Dive In | Teen Ink

Dive In

January 19, 2010
By Tom Mackey BRONZE, Fairfield, Connecticut
Tom Mackey BRONZE, Fairfield, Connecticut
1 article 0 photos 0 comments

Every so often people get the opportunity to shine, to grasp that warm feeling of accomplishment and to know they have bettered the lives of the people around them. It is that sense of pride that lingers in your head for the rest of their life.

In my old neighborhood, I was looked upon as the little kid that everyone had to keep an eye on. Once I moved, I suddenly evolved into a responsible teenager, able to look after other children. I had always wanted to babysit because it seemed like it was an easy way to make money. Sadly I couldn’t find anyone to babysit for.

A year later, the Guadio family moved in next door with three children. I thought I finally found a window of opportunity to shine. However, I had barely gotten to know them and therefore had not earned their trust. Trust is like a key. It opens the door to many possibilities, but also is hard to find the right fit. I had to keep trying until I got the perfect match which I had been craving since I moved.

One summer day I woke up sweltering under the tangled layers of sheets that I had cocooned myself under the night prior. When I peeled the sheets off my sticky body and wiped the sweat from my face, a thought shot through my brain. Telling me that today is another perfect day to drift in the pool.

I grabbed my bathing suit, a towel, sunscreen and rushed for the door when, “Hey Tom, how about you invite the Guadios to come swimming today.” My mom had been nagging me all summer long saying the same thing and every time I’d say,“ How ‘bout tomorrow?” However, I could hear it in the tone of her voice she was serious. “Um? Ok mom.” I said, still trying to persuade her that I didn’t feel like seeing them today, but I knew she wasn’t asking me, she was telling me.

I slouched over the counter and picked up the phone. The dial tone was ringing in my ear like a gnat. ”Hello” the voice cuts off the ringing, it was Mrs. Guadio. “Hi Mrs. Guadio, I was wondering if the kids wanted to come over today and swim?” I said loosely. “Sure!” she said, ”Oh wait, actually Mr. Guadio and I were going to take Isabella and Andre to Long Island today,” She sighed, “but Ava and her grandmother can come over.” The back and forth answers were starting to confuse me so I said great and hung up the phone.

The Guadio family consists of Mr. and Mrs., Isabella, Andre, and the baby Ava. Ava is two years old and always has a smile for me. She has messy blonde hair like the rest of the family and is still working off the baby fat.

In about an hour, my whole family was by the pool, when we heard the rusty gate open with grandma Gaudio and cute little Ava in toe. She had on a white one piece bathing suit with two yellow floaties keeping her arms straight out. She looked nervous at first, but once she waddled her way over to us she recognized where she was and perked up and gave me one of her award winning smiles.

In the pool, grandma Gaudio held Ava by her arms skimming her on the water and letting her blow bubbles. I gave her some pool toys to play with and for about thirty minutes she was perfectly fine.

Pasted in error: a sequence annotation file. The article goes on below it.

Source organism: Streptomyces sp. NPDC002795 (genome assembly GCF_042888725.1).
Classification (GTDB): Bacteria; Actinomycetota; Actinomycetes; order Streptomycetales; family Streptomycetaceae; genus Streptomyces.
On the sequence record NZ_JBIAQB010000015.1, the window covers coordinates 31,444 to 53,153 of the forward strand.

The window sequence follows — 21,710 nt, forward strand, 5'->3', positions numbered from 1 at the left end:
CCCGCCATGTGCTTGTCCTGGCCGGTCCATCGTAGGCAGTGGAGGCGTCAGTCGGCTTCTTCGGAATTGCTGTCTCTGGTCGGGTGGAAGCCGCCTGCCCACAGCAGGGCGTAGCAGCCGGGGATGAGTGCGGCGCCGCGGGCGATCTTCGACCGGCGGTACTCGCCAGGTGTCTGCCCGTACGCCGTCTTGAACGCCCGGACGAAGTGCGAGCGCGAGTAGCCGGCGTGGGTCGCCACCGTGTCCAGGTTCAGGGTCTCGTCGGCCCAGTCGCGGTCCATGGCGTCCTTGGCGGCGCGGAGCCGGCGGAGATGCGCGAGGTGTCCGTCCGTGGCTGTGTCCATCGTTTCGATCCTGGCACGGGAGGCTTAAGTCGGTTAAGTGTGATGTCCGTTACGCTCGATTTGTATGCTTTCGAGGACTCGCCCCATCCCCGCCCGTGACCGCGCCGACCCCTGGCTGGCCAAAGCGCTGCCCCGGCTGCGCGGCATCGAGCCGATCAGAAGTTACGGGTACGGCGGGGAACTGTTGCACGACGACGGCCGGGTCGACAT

Later, we were out of the pool baking in the blistering sun. Ava had already been wrapped up in a towel to dry and had taken off her floaties.

I sat down by the edge of the pool dipping my feet in while watching Ava. She had taken a cup and started to fill it with pool water. Repeatedly, she would bring the cup over to a plant and simply dump all of the water out. There was no point to this but she was determined. Like a worker bee, she would continuously entertain herself as we all watched and laughed.

After, watching her repeat this for what seemed like a thousand times, I turned to the parents to talk thinking Ava was going to be fine. Suddenly, she bent over to far to get the next cup when she took a nose dive into the pool.

I turned around in fear as the parents jumped from there seats. Trying to figure out what had happened. I dove deep into the pool, holding my breath as I sliced my arms like paddles through the water. I pop up to refuel on air, then dove back under. I opened my eyes to see where she was. The chlorine started to burn my eyes, but before the sting was too intense, I saw the hazy image of her. I saw the water being engulfed into her mouth, as it did with the cup minutes ago. I swung my arms back taking one last stroke and then slowly grabbed her.

As we emerged from the water, I looked down and waited. It was silent, as we all held are breaths waiting for an outcome. The thought of having someone die in my arms was spinning around in my head along with many other outcomes, none that were positive.

Her face was scarlet, turning maroon. Her eyes were shut, and her body was as still as a statue. Then, a cough shot out of her mouth to break the silence. She flickered her eyes and started to squirm, life came back to the backyard. As she opened her eyes she looked up and gave me one of her award winning smiles. A smile that brought breath back to our lungs, a smile that evened out are heartbeat, a smile that destroyed all those negative thoughts in my head, a smile that made me feel proud, and finally a smile that handed me the key I desired.

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